Elon Musk is an atypical CEO.
Elon Musk is an atypical billionaire.
Elon Musk is a visionary in search of influence.
Within a week, the richest man in the world is on the verge of gaining a level of influence as the world has rarely seen.
Musk, whose net worth was recently estimated at $265 billion by the Bloomberg Billionaire Index, is far from leading the luxurious life one might expect. Musk had pledged in 2020 to get rid of “almost all physical possessions'” including mansions in California.
“I am selling almost all physical possessions. Will own no house,” the mogul posted on Twitter on May 1, 2020.
He has since moved to Austin, where he lived in a studio-sized apartment he rents from his rocket company, SpaceX.
“My primary home is literally a ~$50k house in Boca Chica / Starbase that I rent from SpaceX. It’s kinda awesome though,” Musk, who once had a $100 million real estate portfolio, said last June. “Only house I own is the events house in the Bay Area. If I sold it, the house would see less use, unless bought by a big family, which might happen some day.”
Musk has often explained that his choice of a frugal life comes from the fact that he wants to finance his mission to bring humans to Mars as well as to save humanity from pollution.
“Working on sustainable energy for Earth with Tesla & protecting future of consciousness by making life multiplanetary with SpaceX. Also, AI risk mitigation with Neuralink & fixing traffic with Boring,” the tech tycoon said last year.
A Man On a Mission
Musk is a man on a mission. He seems to be competing for the title of visionary of the century.
This quest has just found its full meaning during this first week of April. As of April 4, Musk announced that he has taken a stake of more than 9% in Twitter (TWTR) – Get Twitter, Inc. Report, which makes him the largest shareholder of the microblogging platform, his favorite social network.
It is on the platform, which was also former President Donald Trump’s favorite communications channel, that Musk built his public persona.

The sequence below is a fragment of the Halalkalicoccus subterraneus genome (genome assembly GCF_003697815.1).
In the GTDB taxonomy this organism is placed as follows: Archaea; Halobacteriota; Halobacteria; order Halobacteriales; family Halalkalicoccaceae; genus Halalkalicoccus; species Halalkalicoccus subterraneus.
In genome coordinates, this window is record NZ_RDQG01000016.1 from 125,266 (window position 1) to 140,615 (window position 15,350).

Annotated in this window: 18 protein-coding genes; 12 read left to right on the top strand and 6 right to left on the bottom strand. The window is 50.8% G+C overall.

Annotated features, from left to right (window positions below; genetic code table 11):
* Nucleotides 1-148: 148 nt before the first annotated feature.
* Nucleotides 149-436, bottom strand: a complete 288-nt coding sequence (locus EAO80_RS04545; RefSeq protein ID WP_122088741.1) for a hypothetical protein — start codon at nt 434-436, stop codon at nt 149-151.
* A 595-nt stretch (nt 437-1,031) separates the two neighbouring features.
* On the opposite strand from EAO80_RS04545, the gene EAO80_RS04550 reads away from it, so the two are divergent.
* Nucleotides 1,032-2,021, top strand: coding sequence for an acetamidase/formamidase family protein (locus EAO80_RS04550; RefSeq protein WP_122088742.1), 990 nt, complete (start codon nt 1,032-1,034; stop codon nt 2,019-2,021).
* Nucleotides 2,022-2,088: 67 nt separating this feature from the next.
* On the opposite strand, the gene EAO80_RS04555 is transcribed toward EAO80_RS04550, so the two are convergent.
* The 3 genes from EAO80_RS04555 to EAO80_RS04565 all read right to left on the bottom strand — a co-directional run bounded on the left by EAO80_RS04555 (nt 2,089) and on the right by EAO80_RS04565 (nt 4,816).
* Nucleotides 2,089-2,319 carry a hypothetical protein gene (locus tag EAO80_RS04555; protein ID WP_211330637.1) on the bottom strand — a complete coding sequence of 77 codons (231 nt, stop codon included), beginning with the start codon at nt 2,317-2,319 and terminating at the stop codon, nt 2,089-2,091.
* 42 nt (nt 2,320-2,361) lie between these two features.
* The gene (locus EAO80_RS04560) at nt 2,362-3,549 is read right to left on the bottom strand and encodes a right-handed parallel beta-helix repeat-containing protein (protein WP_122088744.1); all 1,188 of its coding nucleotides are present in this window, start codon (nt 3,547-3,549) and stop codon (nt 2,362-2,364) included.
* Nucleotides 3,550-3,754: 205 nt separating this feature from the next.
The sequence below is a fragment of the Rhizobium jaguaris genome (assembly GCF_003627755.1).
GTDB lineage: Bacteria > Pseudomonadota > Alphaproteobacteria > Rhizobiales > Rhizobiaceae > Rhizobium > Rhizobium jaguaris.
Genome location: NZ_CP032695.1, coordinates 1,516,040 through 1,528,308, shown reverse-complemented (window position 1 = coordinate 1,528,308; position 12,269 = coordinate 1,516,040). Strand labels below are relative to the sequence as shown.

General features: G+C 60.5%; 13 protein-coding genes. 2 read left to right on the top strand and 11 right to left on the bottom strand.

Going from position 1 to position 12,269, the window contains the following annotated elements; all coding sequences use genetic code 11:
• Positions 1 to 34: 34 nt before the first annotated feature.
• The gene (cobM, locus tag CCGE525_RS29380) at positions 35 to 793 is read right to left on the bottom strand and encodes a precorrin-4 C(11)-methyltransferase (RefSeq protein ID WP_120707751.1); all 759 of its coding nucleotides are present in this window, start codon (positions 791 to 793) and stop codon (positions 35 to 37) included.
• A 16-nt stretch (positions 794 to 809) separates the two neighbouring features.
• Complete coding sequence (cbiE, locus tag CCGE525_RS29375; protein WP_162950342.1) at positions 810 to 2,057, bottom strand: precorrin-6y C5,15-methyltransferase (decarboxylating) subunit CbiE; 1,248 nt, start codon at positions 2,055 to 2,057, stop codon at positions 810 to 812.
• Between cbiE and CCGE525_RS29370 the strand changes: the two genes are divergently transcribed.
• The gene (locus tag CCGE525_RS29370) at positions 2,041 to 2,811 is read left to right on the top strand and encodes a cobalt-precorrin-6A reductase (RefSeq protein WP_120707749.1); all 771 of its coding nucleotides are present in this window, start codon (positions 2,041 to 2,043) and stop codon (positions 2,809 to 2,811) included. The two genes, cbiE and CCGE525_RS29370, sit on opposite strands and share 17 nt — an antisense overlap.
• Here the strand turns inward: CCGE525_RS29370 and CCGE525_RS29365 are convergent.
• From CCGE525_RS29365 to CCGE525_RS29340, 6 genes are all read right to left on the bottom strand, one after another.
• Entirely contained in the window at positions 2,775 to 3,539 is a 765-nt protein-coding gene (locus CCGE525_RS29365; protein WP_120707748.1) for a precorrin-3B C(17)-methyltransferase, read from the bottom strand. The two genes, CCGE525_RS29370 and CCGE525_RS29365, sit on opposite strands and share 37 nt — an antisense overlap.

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It is on Twitter that he communicates with the outside, updating about the products of his companies, Tesla, SpaceX, Boring Co. and Neuralink.
And it is on Twitter that Musk attacks, mocks and responds to his detractors. On the social network, the executive does not hesitate to respond to users who challenge him or ask him questions on various subjects. Nor does he shy from elaborating on his state of mind there.
He uses the platform as a financial adviser. Musk — like many politicians — seems to fully understand the power of direct interactions with people.
He could have acquired control of Twitter without denting his fortune much. But Musk seems less interested in owning and running the site than in disrupting it. Last month, he gained millions of followers/fans on the social network (he currently has nearly 81 million followers there).
Such a legion of fans and admirers allows him to extend his notoriety and influence beyond Silicon Valley, the business community and the automotive and space industries. Not owning Twitter also gives the impression that it is not a tool for his personal propaganda and promotion.
On April 7, Musk is scheduled to inaugurate the Tesla factory in Austin, the fourth production site for the manufacturer of premium electric vehicles. Musk decided to make it a massive party. About 15,000 people are invited at 4:00 p.m. local time to what is called Cyber Rodeo, a mix of cybertruck, the futuristic vehicle introduced in 2019, and the Texan culture.
Musk has suggested that it will be the biggest party ever on Earth. Regardless, he sees the event as an additional opportunity to build his brand and its disruptive abilities.
Launching Space Tourism
Musk wants to complete the disruption of the auto industry. No doubt all of its rivals, those in Silicon Valley as well as those in Detroit, will have their eyes and ears on Austin. Musk recently announced that he is working on part 3 of what he calls his master plan dedicated to revolutionizing transportation.
On April 8 attention turns to SpaceX, which faces a major test. The company is part of the launch of NASA’s first tourism flight to the International Space Station. The Texas company Axiom Space is organizing the Ax-1 mission in partnership with SpaceX.
SpaceX has been granted permission to conduct crewed missions from U.S. soil using its own space-flight hardware. Since then, NASA has tapped SpaceX to ferry professional astronauts to and from the space station on four crewed missions to date.
Depending on the success of Ax-1, NASA’s tourist mission could be the first in a long series of missions to the orbital outpost before it is decommissioned in 2031.
The crew of the Ax-1 includes the Canadian investor and philanthropist Mark Pathy, American entrepreneur Larry Connor, former Israeli Air Force pilot Eytan Stibbe, as well as the commander of the mission and a former NASA astronaut, Michael López-Alegría.
Each of the three newly trained astronauts would have paid around $55 million for the 10-day mission, during which they will live and work alongside the station’s current crew of professional astronauts.
In just one crazy week, the richest man in the world seems to have extended his power and influence even further.